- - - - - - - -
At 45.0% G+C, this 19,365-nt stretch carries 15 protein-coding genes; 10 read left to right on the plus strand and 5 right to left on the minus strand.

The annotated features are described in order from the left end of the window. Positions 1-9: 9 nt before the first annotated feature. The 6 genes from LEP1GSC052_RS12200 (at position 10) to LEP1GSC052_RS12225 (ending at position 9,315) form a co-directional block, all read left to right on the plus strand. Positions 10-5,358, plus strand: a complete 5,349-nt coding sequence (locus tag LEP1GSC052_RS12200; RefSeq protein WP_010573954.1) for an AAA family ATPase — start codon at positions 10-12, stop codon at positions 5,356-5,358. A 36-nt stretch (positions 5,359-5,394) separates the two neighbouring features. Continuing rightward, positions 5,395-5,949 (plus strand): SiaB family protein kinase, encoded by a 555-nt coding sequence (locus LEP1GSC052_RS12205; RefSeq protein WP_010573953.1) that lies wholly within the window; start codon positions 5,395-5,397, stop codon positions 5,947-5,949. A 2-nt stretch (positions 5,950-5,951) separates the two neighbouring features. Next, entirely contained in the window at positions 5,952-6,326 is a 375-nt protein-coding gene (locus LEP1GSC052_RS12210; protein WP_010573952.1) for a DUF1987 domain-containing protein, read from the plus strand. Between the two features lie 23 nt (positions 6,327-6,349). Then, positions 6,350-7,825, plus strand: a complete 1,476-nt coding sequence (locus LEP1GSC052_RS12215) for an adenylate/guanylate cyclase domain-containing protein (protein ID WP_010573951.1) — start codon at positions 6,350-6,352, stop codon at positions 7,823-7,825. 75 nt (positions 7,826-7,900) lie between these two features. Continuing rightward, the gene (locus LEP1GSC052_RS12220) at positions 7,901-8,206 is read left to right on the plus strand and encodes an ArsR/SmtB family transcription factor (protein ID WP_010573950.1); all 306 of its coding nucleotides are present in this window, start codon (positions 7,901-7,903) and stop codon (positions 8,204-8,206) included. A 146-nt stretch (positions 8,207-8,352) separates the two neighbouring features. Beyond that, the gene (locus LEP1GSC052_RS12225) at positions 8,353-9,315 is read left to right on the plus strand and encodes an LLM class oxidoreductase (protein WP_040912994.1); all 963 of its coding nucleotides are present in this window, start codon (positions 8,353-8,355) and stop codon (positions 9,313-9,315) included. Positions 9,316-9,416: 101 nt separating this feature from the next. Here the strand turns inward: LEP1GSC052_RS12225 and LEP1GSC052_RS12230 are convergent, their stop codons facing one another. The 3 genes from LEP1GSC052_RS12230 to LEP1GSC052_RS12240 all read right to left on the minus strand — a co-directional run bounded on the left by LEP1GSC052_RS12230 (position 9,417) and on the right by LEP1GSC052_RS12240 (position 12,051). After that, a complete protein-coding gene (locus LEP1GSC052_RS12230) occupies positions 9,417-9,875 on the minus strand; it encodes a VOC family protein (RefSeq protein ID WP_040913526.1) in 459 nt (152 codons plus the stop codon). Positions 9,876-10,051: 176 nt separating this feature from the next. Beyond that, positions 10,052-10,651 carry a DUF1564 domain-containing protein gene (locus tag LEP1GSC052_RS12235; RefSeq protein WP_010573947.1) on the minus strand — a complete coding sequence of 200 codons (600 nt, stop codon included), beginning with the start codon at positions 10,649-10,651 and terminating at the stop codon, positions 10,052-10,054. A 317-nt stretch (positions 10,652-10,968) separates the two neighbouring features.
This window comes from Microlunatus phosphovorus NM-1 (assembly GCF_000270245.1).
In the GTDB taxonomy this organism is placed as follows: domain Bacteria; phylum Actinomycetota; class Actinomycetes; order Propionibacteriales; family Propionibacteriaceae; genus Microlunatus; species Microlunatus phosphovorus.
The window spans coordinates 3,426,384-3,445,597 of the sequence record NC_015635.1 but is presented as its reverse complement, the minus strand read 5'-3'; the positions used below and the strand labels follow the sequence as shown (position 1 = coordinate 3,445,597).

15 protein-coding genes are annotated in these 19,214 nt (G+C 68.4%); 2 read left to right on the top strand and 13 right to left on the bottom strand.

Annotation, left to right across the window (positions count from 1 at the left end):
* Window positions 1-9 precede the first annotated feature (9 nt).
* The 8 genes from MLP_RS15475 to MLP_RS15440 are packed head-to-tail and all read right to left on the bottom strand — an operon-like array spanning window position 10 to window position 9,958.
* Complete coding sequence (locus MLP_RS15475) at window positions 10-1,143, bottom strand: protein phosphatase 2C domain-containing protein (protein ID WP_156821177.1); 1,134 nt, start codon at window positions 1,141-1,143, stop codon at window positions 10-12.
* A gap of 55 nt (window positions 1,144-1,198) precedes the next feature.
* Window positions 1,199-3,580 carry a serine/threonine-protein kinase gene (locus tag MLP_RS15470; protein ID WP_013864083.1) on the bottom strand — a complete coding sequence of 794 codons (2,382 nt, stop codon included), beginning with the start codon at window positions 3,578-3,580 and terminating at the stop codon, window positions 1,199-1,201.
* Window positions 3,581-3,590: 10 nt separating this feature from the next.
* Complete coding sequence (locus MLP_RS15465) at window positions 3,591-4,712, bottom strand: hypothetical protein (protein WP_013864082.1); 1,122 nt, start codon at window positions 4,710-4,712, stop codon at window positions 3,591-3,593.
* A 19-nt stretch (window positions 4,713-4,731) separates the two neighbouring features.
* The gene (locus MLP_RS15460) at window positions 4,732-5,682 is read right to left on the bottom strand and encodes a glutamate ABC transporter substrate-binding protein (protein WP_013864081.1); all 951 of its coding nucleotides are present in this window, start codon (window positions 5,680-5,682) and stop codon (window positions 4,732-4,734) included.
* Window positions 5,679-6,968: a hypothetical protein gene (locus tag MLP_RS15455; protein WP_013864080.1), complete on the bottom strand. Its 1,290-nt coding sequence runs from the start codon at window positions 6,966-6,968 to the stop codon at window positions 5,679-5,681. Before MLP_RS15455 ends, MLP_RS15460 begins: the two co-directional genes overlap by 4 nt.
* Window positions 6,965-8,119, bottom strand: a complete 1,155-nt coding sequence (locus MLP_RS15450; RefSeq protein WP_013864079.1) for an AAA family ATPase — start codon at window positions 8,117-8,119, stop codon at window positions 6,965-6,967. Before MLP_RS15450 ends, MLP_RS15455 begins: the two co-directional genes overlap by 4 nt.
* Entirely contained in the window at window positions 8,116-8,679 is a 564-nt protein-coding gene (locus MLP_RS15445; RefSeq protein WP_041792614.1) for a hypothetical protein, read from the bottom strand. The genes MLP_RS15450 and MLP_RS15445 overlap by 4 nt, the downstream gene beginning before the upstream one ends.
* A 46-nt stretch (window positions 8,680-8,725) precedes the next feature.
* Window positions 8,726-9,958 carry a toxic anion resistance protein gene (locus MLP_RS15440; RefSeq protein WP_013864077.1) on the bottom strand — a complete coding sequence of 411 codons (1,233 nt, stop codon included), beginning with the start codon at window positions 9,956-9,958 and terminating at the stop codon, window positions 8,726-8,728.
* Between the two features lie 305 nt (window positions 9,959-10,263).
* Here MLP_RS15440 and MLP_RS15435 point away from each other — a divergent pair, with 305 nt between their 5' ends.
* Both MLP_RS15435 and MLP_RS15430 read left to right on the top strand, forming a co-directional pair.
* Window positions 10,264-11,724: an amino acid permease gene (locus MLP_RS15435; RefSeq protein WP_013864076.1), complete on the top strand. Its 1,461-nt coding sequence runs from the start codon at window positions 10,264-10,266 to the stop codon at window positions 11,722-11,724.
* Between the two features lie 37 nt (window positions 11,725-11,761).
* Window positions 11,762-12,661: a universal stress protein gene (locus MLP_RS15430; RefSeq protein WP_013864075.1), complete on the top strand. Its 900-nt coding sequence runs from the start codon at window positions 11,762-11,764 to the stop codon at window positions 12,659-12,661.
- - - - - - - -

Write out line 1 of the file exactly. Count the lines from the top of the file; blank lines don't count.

At 45.0% G+C, this 19,365-nt stretch carries 15 protein-coding genes; 10 read left to right on the plus strand and 5 right to left on the minus strand.